Is media bias just smart marketing? Yes, suggests Rolling Stone’s Matt Taibbi, who claims it’s “irrelevant” that “most individual reporters” are liberals given that their profit-driven, audience-conscious corporate overlords keep them on a short leash.
“Whatever their personal leanings, influential reporters mostly work in nihilistic corporations, to whom the news is a non-ideological commodity, to be sold the same way we hawk cheeseburgers or Marlboro Lights,” argued Taibbi in a July 22 article that dealt mostly with the Republican convention. “Wars, scandals and racial conflicts sell, while poverty and inequality do not. So reporters chase one and not the other. It's just business.”
Taibbi conceded that “the myth of the liberal media” has been “one of the great propaganda successes of the past few decades” and added that the entertainment industry has furthered that supposed myth: “From All the President's Men to The Insider to Good Night and Good Luck to Spotlight, Hollywood portrayals of the media always involve prudish conservative villains upended by chain-smoking/disheveled/wisecracking lefty heroes, Robert Redford's amusingly hunky representation of then-Republican Bob Woodward notwithstanding.”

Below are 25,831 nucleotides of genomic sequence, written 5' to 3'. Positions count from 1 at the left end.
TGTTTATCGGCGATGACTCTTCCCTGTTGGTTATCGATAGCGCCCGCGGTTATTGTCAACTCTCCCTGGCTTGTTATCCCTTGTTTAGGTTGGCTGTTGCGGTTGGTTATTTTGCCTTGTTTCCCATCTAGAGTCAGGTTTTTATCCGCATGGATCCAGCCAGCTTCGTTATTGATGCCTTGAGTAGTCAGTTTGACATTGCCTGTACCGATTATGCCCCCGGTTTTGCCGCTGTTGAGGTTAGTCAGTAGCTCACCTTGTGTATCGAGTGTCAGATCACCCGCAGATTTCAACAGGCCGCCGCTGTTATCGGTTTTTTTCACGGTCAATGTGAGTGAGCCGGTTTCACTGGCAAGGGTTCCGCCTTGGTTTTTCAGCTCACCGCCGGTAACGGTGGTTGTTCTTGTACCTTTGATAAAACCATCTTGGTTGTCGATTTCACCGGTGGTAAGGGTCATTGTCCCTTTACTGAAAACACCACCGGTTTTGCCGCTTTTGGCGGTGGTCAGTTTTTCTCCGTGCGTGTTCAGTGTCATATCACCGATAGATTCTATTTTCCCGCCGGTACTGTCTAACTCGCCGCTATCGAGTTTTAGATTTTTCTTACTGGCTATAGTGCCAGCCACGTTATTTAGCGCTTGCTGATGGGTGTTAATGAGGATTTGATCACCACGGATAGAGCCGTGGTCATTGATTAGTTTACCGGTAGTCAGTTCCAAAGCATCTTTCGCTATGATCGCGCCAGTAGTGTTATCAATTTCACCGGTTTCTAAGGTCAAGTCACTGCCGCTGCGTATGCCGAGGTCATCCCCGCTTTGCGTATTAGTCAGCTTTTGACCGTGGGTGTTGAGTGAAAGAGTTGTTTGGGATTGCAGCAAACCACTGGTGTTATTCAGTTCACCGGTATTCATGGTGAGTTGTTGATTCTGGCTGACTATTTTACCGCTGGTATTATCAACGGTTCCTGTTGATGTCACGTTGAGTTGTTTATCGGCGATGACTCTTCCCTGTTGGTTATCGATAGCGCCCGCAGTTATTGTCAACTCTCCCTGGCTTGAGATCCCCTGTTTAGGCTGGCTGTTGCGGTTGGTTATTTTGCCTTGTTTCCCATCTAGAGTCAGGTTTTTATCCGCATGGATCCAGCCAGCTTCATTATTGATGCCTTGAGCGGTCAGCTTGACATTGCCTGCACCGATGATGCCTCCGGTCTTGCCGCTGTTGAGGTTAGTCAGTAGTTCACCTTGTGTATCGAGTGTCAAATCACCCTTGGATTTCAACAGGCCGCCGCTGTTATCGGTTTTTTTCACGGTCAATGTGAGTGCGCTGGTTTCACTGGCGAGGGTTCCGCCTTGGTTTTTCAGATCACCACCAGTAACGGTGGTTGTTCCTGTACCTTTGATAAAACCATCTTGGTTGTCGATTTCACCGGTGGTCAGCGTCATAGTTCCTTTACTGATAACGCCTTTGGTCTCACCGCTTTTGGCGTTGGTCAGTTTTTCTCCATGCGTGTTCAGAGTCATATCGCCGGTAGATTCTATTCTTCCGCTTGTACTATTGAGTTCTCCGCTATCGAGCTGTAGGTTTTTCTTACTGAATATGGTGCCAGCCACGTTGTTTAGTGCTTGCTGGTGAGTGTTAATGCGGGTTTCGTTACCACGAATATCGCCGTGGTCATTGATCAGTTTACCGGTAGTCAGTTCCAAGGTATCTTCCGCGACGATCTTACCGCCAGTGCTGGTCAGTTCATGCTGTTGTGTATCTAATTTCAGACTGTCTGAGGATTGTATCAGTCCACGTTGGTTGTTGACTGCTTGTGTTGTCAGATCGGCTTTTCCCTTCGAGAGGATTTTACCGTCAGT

It's strange. Before this argument, Taibbi presented the convention press corps as a wildly anti-Trump force:
The Republican Party under Trump has become the laughingstock of the world, and it happened in front of an invading force of thousands of mocking reporters who made sure that not one single excruciating moment was left uncovered....on the floor of Chez LeBron, a.k.a. the Quicken Loans Arena, a.k.a. the "Q," it's the journalists who are acting like fanatics, buttonholing every delegate in sight for embarrassed quotes about things like Melania's plagiarism flap.
And this came right before his denial of any importance of liberal reporters:
The once-divided media class now came together to gang-troll flyover America for its preposterous decision, turning the coverage of the convention into a parable on the evil of letting voters make up their own dumb minds. This was the Fatal Attraction of political coverage, a warning disguised as a story: Look what happens, you rubes, when you step outside the lines.